Skip to end of metadata
Go to start of metadata

Symptom:

Men & Mice Suite lets you manage the logging settings for each log channel used by your BIND name server. When the DNS Server Controller is installed, it creates two new channels. Within each channel, you can select what categories to log, and what severity level to log at. All messages in the selected categories that have the selected severity or higher will be logged.

Problem:

Every message logged by the BIND name server has a category and a severity. Below, you will find a list of BIND logging categories, along with a description of what types of messages are logged in that category. Each category has a name used in the configuration file and an English label used in the Management Console’s server options window.

Categories differ between BIND 8 and BIND 9. Some categories are the same, some have the same name but different meanings, and the rest are entirely different between versions.

Solution

Common Logging Categories

  • queries:  A short log message is generated for every query the server receives. In BIND 9, using this category will enable query logging.
  • lame-servers: Lame servers. These are misconfiguration in remote servers, discovered by the BIND name server when trying to query those servers during the process of recursion.
  • update:  Messages about dynamic updates.
  • xfer-in: Zone transfers the server is receiving.
  • xfer-out: Zone transfers the server is sending.
  • notify: Messages relating to the DNS NOTIFY protocol.
  • security: Approval and denial of requests.

Logging Categories Specific to BIND 8

  • default:  The catch-all. Many things aren’t classified into categories, and they all end up here. Not the same as the default category in BIND 9.
  • config: High-level configuration file processing. Low-level processing messages belong to category parser. Not the same as the config category in BIND 9.
  • eventlib:  Debugging info from the event system. Only one channel may be specified for this category, and it must be a file channel.
  • packet: Dumps of packets received and sent. Only one channel may be specified for this category, and it must be a file channel.
  • panic: If the server has to shut itself down due to an internal problem, it will log the problem in this category as well as in the problem’s native category.
  • parser: Low-level configuration file processing. High-level processing messages belong to category config.
  • statistics: Statistics.
  • ncache: Messages about negative caching.
  • db: All database operations.
  • cname: Messages like “... points to a CNAME”.
  • os: Operating system problems.
  • insist: Internal consistency check failures.
  • maintenance: Periodic maintenance events such as cache cleaning.
  • load: Zone loading messages.
  • response-checks: Messages arising from response checking, such as “malformed response”, “wrong ans. name”, “unrelated additional info”, “invalid RR type”, and “bad referral”.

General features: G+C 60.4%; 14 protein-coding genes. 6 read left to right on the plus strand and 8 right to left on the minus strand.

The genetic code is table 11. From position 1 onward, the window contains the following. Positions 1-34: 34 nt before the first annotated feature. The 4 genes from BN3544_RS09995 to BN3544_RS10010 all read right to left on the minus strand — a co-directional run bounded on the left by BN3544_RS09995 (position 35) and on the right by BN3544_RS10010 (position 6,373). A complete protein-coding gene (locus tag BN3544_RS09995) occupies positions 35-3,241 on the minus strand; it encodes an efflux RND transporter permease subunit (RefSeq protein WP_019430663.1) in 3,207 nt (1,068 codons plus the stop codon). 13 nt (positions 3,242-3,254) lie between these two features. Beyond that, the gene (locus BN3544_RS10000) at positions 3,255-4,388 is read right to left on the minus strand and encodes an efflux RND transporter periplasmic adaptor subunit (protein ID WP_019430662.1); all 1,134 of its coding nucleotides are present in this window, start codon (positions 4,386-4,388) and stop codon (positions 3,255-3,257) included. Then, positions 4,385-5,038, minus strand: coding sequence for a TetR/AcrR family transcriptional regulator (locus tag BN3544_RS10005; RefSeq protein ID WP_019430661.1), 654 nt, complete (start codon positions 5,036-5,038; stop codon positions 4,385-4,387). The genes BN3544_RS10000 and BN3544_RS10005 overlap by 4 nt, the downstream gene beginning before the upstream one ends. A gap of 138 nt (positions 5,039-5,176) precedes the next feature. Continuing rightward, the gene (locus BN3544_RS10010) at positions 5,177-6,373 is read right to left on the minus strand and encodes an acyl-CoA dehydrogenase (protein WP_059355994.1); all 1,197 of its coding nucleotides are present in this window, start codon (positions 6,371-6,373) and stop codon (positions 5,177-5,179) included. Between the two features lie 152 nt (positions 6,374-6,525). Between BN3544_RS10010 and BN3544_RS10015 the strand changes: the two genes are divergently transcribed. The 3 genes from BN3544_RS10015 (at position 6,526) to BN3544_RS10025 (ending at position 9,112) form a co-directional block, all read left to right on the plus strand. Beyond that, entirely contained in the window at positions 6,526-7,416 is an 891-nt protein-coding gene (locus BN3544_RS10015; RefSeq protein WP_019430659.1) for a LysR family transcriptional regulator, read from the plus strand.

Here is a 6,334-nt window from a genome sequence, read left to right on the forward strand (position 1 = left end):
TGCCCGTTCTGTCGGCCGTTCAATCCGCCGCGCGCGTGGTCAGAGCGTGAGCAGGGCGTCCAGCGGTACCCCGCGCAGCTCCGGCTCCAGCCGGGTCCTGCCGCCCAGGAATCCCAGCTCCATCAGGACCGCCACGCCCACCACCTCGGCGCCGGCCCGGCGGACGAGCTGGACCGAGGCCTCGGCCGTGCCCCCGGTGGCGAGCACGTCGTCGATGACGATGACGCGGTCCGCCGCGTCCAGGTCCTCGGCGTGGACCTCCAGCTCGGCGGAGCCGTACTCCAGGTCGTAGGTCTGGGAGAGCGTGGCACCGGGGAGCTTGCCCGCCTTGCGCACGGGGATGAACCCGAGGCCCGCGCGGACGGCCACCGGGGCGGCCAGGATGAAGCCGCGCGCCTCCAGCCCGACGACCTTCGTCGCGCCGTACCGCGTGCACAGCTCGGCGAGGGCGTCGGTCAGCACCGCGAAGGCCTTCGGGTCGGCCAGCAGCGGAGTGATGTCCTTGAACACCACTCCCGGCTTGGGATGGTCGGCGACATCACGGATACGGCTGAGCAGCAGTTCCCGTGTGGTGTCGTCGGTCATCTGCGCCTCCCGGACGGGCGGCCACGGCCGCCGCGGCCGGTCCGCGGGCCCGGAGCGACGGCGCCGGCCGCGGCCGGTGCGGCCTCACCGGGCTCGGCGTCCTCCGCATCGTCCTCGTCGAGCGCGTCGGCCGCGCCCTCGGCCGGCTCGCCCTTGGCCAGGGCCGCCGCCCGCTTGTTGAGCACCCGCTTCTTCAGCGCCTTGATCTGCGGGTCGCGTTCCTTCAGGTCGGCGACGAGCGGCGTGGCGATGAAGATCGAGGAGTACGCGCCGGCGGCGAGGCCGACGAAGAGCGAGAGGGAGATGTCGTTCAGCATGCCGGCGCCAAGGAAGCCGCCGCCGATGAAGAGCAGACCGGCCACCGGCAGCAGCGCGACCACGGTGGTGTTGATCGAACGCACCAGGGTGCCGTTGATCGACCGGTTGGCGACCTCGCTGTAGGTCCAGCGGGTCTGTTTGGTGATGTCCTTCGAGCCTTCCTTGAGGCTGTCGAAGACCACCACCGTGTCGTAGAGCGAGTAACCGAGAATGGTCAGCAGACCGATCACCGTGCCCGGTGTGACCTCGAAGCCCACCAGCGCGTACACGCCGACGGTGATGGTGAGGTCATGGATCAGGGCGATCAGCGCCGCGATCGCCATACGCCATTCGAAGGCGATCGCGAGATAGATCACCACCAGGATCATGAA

Logging Categories Specific to BIND 9

  • default:  The default category defines the logging options for those categories where no specific configuration has been defined - this doesn’t usually come up with Men & Mice Suite, since the installer for Men & Mice DNS Server Controller normally specifies logging for each category (even those categories not logged to any channel). Not the same as the default category in BIND 8.
  • config: Configuration file parsing and processing. For BIND 9, there’s only one category for this operation, as opposed to BIND 8’s config and parser categories.
  • client: Processing of client requests.
  • database: Messages relating to the databases used internally by the name server to store zone and cache data.
  • dispatch: Dispatching of incoming packets to the server modules where they are to be processed.
  • dnssec: DNSSEC and TSIG protocol processing.
  • general: The catch-all. Many things aren’t classified into categories, and they all end up here. Similar to the default category in BIND 8.
  • network:  Network operations.
  • resolver: DNS resolution, such as the recursive lookups performed on behalf of clients by a caching name server.
  • unmatched: Messages that named was unable to determine the class of or for which there was no matching view. A one line summary is also logged to the client category. This category is best sent to a file.
  • update-security: Approval and denial of update requests.
  • query-errors: Information about queries that resulted in some failure.
  • delegation-only: Logs queries that have been forced to NXDOMAIN as the result of a delegation-only zone or a delegation-only in a hint or stub zone declaration.
  • edns-disabled: Log queries that have been forced to use plain DNS due to timeouts. This is often due to the remote servers not being RFC 1034 compliant (not always returning FORMERR or similar to EDNS queries and other extensions to the DNS when they are not understood). In other words, this is targeted at servers that fail to respond to DNS queries that they don’t understand.
    Note: the log message can also be due to packet loss. Before reporting servers for non-RFC 1034 compliance they should be re-tested to determine the nature of the non-compliance. This testing should prevent or reduce the number of false-positive reports.
    Note: eventually named will have to stop treating such timeouts as due to RFC 1034 non compliance and start treating it as plain packet loss. Falsely classifying packet loss as due to RFC 1034 non compliance impacts on DNSSEC validation which requires EDNS for the DNSSEC records to be returned.
  • query-errors: specifically intended for debugging purposes: To identify why and how specific queries result in responses which indicate an error. Messages of this category are therefore only logged with debug levels.